In other words, the stone in Exhibit A (left) could be replaced with the stone in Exhibit B (right), and you'd be powerless to do anything about it. YIKES.
For this reason, we really think you should save the salt and pepper diamonds for statement jewelry, and choose only certifiably high quality diamonds for the ring you’ll wear everyday.
Raw diamonds are uncut, or barely cut diamond crystals. From a geological standpoint, they are definitely interesting to look at, but again, we’d caution you against choosing one for an engagement ring.
First, while a rough crystal may have some appeal, it’s the cutting that brings out the sparkle in a diamond, and that ability to sparkle like no other gemstone is one of the features that makes diamonds unique. With a rough crystal you’re giving up that very feature.
And secondly, the practicality of it is just too scary. For one thing, no two diamond crystals will be identical. Their shape will always be different from one to the next, and that means when your raw diamond is mounted, it’s the first time a stone exactly that shape has ever been mounted in that way. In other words, it’s not tried and true.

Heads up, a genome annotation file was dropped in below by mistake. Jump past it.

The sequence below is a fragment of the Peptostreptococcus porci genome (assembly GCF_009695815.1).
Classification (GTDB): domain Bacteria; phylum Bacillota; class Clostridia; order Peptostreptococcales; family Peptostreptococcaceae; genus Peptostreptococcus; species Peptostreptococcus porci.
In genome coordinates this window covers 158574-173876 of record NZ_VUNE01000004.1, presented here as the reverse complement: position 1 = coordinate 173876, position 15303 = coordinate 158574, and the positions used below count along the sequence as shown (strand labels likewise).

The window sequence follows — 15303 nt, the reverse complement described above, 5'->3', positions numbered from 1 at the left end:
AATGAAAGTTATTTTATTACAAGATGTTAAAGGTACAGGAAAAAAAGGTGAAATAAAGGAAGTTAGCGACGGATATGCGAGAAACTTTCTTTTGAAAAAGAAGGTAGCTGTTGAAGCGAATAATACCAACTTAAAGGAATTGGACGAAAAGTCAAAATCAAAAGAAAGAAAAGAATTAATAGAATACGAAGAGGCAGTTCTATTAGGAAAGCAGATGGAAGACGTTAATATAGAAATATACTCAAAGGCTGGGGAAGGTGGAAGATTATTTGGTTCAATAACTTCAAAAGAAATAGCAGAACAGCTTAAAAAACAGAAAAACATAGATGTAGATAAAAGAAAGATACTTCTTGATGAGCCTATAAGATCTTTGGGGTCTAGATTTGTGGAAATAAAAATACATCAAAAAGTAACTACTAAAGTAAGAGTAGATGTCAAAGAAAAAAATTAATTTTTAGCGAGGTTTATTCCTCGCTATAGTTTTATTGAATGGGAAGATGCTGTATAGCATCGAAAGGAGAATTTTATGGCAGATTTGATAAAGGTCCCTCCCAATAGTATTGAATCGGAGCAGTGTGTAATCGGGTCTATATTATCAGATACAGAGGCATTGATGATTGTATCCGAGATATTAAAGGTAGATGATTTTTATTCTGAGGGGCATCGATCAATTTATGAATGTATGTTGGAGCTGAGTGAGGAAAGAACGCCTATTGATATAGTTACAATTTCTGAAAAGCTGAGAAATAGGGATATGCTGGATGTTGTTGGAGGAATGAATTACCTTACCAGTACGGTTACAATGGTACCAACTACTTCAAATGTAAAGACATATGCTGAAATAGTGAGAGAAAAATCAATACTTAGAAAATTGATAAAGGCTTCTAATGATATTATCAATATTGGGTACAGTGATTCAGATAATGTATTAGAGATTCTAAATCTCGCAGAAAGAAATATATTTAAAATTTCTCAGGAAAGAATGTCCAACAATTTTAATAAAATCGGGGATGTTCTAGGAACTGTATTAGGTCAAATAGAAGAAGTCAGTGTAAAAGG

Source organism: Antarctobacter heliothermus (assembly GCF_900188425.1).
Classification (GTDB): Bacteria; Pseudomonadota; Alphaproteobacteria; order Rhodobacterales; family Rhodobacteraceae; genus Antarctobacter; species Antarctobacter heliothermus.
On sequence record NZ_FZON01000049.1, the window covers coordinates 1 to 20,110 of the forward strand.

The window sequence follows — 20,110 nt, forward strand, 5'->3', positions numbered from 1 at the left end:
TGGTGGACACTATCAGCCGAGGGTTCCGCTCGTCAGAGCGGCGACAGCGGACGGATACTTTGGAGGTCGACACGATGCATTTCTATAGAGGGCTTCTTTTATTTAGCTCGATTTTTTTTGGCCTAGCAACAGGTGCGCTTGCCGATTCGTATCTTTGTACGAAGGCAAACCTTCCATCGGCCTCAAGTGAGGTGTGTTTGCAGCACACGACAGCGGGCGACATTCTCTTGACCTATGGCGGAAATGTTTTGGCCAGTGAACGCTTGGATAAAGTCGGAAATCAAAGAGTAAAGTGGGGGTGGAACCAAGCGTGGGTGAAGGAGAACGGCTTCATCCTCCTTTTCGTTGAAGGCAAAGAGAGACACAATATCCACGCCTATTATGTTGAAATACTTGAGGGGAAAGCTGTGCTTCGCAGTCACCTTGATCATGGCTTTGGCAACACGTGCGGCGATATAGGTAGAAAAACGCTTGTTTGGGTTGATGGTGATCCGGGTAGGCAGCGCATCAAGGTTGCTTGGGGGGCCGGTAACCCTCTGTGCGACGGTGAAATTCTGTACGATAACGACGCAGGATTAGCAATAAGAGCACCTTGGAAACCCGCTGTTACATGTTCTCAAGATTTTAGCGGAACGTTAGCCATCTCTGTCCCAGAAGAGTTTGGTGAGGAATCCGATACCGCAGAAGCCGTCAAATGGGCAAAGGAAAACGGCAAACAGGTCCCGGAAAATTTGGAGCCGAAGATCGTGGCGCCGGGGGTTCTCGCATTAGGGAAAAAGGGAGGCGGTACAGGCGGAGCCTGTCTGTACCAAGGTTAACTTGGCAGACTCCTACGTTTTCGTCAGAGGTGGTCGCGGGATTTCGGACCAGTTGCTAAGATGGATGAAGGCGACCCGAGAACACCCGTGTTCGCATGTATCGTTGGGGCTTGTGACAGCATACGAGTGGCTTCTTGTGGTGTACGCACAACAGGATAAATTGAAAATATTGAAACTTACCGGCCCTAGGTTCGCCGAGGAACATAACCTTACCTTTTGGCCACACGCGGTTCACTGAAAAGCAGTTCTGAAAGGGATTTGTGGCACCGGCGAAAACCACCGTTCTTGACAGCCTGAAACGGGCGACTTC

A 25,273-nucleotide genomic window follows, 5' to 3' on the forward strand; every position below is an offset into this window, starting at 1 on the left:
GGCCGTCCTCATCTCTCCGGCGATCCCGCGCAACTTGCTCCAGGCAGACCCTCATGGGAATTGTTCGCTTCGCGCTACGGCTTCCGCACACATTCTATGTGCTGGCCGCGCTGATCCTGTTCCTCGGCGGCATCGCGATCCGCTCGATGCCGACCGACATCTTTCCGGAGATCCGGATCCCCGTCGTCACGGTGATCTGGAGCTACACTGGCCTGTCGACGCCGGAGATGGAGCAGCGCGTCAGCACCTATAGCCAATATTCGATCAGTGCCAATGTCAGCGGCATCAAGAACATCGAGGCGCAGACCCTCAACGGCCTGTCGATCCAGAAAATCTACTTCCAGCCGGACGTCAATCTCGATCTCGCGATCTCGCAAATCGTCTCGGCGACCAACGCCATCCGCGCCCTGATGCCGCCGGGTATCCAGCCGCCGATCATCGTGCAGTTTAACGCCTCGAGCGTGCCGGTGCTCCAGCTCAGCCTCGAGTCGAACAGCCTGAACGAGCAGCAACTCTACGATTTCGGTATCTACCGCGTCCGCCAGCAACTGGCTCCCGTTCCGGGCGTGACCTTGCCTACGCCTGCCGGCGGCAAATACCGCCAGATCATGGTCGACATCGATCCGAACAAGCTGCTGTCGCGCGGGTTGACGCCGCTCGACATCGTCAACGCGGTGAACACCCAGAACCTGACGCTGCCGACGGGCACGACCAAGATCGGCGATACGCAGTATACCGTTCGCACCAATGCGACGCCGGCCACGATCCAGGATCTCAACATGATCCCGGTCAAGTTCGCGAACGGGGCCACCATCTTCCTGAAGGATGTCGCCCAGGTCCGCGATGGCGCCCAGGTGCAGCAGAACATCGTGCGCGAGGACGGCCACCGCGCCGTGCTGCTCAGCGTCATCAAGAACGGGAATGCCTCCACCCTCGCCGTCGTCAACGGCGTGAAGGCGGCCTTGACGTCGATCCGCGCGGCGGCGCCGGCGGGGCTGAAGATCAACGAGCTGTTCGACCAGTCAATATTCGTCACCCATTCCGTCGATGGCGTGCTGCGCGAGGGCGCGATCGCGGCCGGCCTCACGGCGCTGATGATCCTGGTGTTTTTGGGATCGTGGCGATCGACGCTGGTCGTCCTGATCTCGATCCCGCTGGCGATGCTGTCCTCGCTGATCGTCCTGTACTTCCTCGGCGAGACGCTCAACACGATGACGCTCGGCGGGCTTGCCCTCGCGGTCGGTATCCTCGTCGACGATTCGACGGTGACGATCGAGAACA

Traditional diamond cuts, from round to marquise and everything in between, have been mounted in various ways millions of times over.
In other words, jewelers have it down. They know the risks of tension mountings compared to bezel settings, and they know the physics of both.
They know exactly how to position the diamond for optimum appearance, but also for optimum durability. There is simply no way to emulate this experience with a raw diamond crystal.
In fact, they may not even know if your raw crystal has a fault line running through it, and if it does, and that stone is banged against a doorway or countertop at just the right angle, your one large crystal could quickly splinter into two or more smaller stones, which may or may not be secured by that pricey designer mounting.
So again, while these raw crystals are cool, save them for occasional pieces… a statement necklace, for example, and go with tried and true diamonds for your engagement ring.
Your engagement ring should endure every single thing yet to befall you. Don’t compromise that sort of structural integrity on a passing trend.